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With No Influence and No Portfolio, NASA CTO for IT Resigns

By Doug Messier
Parabolic Arc
March 15, 2011
Filed under ,

Chris Kemp has resigned his position as NASA’s Chief Technology Officer for Information Technology:

Deciding to leave NASA has not been easy, and is something I’ve been struggling with for the past few months. About a month ago, I mentioned to one of my mentors that “it’s a very difficult time to be an entrepreneur at NASA.” She responded “is it ever a good time to be an entrepreneur at NASA?” Reflecting on this, I realized that most of my accomplishments at NASA were not at Headquarters, but out in the field where I could roll up my sleeves and work on projects and get stuff done. Whereas I thought I had the best of both worlds being a Headquarters employee stationed in Silicon Valley, I actually had the worst of both worlds… no influence when I can’t be in all of those meetings at NASA HQ, with no mandate to manage projects at Ames. As budgets kept getting cut and continuing resolutions from Congress continued to make funding unavailable, I saw my vision for the future slowly slip further from my grasp.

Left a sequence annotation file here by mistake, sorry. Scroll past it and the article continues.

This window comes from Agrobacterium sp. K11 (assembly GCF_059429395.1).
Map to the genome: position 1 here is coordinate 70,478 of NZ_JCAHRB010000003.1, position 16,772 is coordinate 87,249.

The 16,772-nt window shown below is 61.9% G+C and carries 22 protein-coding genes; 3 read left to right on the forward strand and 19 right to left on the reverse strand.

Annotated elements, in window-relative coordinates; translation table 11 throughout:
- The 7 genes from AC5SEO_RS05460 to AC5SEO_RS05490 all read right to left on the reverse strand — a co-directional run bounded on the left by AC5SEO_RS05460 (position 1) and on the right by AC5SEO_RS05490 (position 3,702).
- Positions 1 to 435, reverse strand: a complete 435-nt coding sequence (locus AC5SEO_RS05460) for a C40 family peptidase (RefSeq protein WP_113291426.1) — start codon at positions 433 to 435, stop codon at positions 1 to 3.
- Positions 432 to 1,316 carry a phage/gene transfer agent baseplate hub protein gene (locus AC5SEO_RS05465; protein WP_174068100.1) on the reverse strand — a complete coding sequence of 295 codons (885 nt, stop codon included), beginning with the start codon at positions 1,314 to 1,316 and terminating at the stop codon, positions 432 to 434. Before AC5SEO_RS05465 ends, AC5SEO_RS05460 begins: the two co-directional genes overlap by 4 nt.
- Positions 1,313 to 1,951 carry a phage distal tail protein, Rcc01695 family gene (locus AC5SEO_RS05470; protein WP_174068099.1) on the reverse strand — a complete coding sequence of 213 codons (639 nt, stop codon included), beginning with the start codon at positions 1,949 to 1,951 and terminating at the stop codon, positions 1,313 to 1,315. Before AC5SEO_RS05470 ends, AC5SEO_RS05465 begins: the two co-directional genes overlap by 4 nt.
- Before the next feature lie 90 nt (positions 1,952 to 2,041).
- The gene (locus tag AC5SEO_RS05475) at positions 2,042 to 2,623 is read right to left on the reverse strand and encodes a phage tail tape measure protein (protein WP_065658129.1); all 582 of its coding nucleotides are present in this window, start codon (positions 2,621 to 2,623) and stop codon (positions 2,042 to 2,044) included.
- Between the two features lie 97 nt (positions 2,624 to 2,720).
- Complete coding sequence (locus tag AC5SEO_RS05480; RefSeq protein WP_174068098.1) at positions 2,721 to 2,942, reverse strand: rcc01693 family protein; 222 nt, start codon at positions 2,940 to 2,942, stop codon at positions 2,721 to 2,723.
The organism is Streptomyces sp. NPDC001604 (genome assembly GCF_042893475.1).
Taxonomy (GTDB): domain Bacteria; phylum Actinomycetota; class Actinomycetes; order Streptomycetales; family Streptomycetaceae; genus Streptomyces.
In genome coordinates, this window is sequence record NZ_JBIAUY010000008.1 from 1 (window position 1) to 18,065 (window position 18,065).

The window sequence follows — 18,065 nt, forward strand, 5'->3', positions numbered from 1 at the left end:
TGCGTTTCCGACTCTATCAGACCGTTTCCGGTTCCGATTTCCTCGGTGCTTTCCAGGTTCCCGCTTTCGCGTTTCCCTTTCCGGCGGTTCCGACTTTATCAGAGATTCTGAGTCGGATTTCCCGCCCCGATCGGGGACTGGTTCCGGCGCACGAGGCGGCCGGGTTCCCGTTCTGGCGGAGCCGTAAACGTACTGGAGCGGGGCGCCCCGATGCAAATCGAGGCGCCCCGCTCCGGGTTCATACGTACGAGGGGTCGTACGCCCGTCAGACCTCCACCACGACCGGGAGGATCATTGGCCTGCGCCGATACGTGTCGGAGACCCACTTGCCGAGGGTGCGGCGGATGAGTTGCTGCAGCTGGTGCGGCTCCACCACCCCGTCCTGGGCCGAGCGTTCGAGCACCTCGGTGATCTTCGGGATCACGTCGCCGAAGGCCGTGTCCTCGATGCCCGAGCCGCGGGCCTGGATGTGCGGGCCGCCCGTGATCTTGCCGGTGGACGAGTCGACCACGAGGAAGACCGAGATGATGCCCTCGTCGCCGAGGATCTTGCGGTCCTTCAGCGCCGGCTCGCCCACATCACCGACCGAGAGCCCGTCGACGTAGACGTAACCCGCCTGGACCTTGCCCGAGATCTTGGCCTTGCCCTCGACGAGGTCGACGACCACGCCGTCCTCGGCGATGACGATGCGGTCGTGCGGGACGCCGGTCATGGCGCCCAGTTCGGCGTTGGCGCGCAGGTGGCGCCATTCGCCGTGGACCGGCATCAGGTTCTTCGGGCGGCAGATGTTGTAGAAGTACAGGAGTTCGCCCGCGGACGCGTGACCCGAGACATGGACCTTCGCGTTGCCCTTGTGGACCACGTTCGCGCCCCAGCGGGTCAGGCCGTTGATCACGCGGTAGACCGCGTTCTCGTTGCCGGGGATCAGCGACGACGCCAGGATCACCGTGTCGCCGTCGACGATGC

So, today, I am announcing that I am leaving the place I dreamed of working as a kid to find a garage in Palo Alto to do what I love.
Sad to hear that. Best of luck, Chris.

3 responses to “With No Influence and No Portfolio, NASA CTO for IT Resigns”

  1. AstroWill says:

    This is a sad day for NASA

  2. Mike Hunt says:

    This is really good news for NASA, this guy was immature and not ready to handle this position.

  3. Terry Freeman says:

    NASA needs to understand that innovation doesn’t happen at the project level. Having a technology poster child does not get things done because they need to be getting things done to hold interest.
    Innovation happens when liberally educated people are engaged at the top to identify and promote objectives and they must have the patience to develop strategies that allow excellence at the project level to be recognized and used tactically to execute their vision
    The key is that vision is not technical, it requires an ambasador. It is practical and it is political but it needs persuasiveness. NASA needs to stop looking for “super geeks” to get them out of the woods.

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